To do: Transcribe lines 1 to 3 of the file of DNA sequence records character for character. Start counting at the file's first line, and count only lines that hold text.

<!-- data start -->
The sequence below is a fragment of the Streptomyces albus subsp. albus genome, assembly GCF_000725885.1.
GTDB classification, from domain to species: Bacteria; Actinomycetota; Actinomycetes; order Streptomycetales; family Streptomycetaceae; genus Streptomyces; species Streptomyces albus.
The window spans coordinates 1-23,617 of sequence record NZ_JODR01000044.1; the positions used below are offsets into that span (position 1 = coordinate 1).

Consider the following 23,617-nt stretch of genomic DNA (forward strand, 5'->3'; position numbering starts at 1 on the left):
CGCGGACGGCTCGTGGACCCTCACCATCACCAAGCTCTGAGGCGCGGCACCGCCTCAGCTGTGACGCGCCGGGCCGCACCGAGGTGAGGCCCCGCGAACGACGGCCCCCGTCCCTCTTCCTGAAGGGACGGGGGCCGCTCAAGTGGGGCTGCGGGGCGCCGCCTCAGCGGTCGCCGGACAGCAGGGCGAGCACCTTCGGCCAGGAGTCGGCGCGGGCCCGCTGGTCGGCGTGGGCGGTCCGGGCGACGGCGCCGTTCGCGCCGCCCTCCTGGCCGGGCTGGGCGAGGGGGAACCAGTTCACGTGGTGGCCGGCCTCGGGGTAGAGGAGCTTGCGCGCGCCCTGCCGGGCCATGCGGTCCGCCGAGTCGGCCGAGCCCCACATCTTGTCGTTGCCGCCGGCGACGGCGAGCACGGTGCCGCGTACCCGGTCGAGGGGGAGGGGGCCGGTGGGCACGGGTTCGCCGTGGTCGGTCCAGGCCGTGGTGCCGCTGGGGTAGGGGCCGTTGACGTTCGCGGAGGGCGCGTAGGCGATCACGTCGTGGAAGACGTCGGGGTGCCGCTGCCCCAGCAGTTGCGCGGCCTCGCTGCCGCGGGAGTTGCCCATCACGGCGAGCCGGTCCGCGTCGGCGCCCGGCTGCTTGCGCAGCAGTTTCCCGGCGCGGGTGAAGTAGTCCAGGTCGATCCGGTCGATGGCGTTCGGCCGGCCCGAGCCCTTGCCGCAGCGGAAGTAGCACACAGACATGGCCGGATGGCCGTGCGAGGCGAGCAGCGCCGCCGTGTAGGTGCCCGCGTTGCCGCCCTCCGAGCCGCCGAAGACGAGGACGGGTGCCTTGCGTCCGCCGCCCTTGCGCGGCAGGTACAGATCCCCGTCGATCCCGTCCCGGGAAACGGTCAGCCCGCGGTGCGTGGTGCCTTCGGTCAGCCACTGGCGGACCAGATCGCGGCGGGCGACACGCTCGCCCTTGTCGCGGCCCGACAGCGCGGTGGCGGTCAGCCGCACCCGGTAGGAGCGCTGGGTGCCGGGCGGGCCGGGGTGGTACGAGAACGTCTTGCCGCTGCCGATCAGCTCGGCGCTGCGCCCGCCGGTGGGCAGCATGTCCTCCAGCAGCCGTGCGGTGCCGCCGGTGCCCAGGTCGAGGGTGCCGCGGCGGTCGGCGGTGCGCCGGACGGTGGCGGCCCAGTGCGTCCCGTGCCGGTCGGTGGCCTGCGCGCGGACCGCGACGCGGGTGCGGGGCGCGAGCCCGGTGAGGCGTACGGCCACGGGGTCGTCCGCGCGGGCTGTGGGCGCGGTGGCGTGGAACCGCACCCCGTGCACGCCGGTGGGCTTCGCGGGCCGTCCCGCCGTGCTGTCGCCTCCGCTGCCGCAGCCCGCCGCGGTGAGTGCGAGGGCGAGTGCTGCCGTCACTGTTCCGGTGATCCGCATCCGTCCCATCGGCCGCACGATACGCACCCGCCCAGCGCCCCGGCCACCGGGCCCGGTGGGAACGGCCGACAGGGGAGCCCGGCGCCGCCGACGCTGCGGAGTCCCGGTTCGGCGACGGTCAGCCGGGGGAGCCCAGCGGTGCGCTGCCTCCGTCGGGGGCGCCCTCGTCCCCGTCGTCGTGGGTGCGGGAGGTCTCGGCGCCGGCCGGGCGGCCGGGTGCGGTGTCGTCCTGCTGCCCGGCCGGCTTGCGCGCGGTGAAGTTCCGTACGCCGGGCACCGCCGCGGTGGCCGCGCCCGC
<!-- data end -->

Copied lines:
The sequence below is a fragment of the Streptomyces albus subsp. albus genome, assembly GCF_000725885.1.
GTDB classification, from domain to species: Bacteria; Actinomycetota; Actinomycetes; order Streptomycetales; family Streptomycetaceae; genus Streptomyces; species Streptomyces albus.
The window spans coordinates 1-23,617 of sequence record NZ_JODR01000044.1; the positions used below are offsets into that span (position 1 = coordinate 1).